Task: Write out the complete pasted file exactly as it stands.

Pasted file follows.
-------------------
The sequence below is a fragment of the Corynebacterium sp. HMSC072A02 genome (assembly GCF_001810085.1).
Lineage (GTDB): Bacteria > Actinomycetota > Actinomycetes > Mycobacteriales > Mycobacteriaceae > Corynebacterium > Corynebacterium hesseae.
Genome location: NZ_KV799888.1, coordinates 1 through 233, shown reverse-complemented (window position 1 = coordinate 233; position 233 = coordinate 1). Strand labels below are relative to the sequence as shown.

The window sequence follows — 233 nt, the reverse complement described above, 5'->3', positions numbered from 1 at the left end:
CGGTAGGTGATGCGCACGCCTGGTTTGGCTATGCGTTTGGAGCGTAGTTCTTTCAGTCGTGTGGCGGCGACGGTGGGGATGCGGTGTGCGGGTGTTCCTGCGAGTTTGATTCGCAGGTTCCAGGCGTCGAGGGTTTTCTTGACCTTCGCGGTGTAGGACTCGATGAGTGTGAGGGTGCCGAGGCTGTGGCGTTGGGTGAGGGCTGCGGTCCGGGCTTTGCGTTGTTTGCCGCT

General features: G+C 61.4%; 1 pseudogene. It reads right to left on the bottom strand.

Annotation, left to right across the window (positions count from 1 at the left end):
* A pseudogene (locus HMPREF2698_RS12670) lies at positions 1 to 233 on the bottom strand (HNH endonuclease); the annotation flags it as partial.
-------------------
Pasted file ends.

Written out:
The sequence below is a fragment of the Corynebacterium sp. HMSC072A02 genome (assembly GCF_001810085.1).
Lineage (GTDB): Bacteria > Actinomycetota > Actinomycetes > Mycobacteriales > Mycobacteriaceae > Corynebacterium > Corynebacterium hesseae.
Genome location: NZ_KV799888.1, coordinates 1 through 233, shown reverse-complemented (window position 1 = coordinate 233; position 233 = coordinate 1). Strand labels below are relative to the sequence as shown.

The window sequence follows — 233 nt, the reverse complement described above, 5'->3', positions numbered from 1 at the left end:
CGGTAGGTGATGCGCACGCCTGGTTTGGCTATGCGTTTGGAGCGTAGTTCTTTCAGTCGTGTGGCGGCGACGGTGGGGATGCGGTGTGCGGGTGTTCCTGCGAGTTTGATTCGCAGGTTCCAGGCGTCGAGGGTTTTCTTGACCTTCGCGGTGTAGGACTCGATGAGTGTGAGGGTGCCGAGGCTGTGGCGTTGGGTGAGGGCTGCGGTCCGGGCTTTGCGTTGTTTGCCGCT

General features: G+C 61.4%; 1 pseudogene. It reads right to left on the bottom strand.

Annotation, left to right across the window (positions count from 1 at the left end):
* A pseudogene (locus HMPREF2698_RS12670) lies at positions 1 to 233 on the bottom strand (HNH endonuclease); the annotation flags it as partial.